Thursday, November 1, 2012

The Voluptuous Beauty of Karen Black

Karen Black's 1986 ad that appeared in "Variety" touting the four films she had made that year
I found this interview on YouTube where Karen Black appears to be at some sort of motion picture-oriented trade show in Las Vegas, c. 1990, and is being interviewed by a local TV station.  The guy interviewing her has a sincere, likeable quality and gets a warm, relaxed interview out of Black.  She discusses a movie she just finished called "Tuesday Never Comes," which you can find here on YouTube.  I've seen it and, unfortunately, despite Ms. Black's professionalism and complete commitment to the part, it's terrible.  But when Black discusses it, compliments the film and the director, and gives indication that she's pleased with her role (as a drug addicted singer connected to the mob who gets raped and ultimately killed) she comes across as so genuine and sincere, you ultimately believe that she believes in the movie.  It reminds me of a wonderful documentary about Karen Black made in the late 1990s called "Karen Black: Actress at Work."

In the documentary, Black is depicted in the course of about a year working continuously in one low-budget movie after another.  She approaches each production, which are all far cries from the quality of films she was working on in her 1970s heyday, with the same level of enthusiasm as if she were still working with Robert Altman, Alfred Hitchcock, and Jack Nicholson.  There is never a "This is not good enough for me" attitude that you sometimes get with other actresses.  At the same time, in the documentary, you never get the feeling that Black has deluded herself into believing that these films are of a higher quality than what they are.  The beauty of the documentary and, ultimately, of Karen Black, is that she proves herself to be the consummate professional.  It's clear that she enjoys acting and doesn't denigrate the material she has been given, even if it is obvious that she deserves much better than what she is getting.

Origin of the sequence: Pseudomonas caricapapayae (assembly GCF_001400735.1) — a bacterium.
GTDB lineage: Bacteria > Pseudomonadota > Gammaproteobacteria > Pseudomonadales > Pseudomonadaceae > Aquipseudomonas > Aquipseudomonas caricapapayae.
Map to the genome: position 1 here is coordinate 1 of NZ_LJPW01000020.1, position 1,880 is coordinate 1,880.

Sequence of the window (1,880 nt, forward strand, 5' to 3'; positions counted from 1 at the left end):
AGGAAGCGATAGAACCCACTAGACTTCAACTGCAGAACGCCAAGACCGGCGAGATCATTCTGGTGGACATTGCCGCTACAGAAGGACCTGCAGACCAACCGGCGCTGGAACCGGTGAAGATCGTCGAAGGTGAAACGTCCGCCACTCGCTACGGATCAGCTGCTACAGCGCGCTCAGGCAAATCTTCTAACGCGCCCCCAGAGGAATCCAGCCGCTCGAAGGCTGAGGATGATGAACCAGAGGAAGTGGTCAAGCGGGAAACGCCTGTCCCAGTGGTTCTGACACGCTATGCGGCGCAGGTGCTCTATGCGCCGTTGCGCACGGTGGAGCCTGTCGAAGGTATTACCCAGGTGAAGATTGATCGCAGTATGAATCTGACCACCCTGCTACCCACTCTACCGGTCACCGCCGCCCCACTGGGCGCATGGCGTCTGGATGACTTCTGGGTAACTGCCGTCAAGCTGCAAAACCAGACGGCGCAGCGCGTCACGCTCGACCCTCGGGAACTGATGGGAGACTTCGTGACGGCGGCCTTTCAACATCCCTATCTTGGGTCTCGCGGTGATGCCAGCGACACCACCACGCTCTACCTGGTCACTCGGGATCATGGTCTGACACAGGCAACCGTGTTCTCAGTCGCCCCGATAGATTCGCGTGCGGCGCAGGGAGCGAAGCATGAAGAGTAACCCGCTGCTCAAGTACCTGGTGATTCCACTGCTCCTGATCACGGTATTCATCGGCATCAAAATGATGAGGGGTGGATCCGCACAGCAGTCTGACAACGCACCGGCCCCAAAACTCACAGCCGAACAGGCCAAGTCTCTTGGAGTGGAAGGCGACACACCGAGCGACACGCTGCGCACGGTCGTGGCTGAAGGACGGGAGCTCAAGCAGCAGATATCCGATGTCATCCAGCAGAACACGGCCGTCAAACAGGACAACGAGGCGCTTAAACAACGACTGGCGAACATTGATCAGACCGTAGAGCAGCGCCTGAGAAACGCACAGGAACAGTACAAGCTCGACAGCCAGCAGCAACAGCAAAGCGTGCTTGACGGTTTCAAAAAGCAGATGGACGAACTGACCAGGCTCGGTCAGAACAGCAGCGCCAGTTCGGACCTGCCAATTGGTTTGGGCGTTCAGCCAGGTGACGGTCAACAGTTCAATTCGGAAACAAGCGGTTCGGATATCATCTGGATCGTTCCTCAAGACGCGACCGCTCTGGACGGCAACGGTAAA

Karen Black as country singer Connie White in Robert Altman's "Nashville" (1975)
In the 1980s, Black's career went in an unexpected direction.  After making some of the finest American films in the 1970s, Black found herself in a position where she was cast in many low-budget films that frequently went straight-to-video.  There were dozens and dozens of these movies.  I saw as many of them as I could because I was fascinated at her unwavering professionalism under challenging circumstances.  She appeared in action films such as 1987's "Hostage"; a period comedy drama set after WWII co-starring Hoyt Axton and Tina Louise called "Dixie Lanes" (1988); a TV miniseries for Italian television about the life of Ernest Hemingway; a couple of silly comedies such as "Club Fed" (1990) with Judy Landers and the self-explanatory "The Invisible Kid" (1988), and several horror films (too numerous to list here).  As someone who greatly admired Black's career, I liked how she never stopped working in films.  Nevertheless, I still hoped that she would be able to bounce back and return to the quality of work she once enjoyed.

Black sings her own composition "I Don't Know if I Found it in You" in "Nashville" (1975)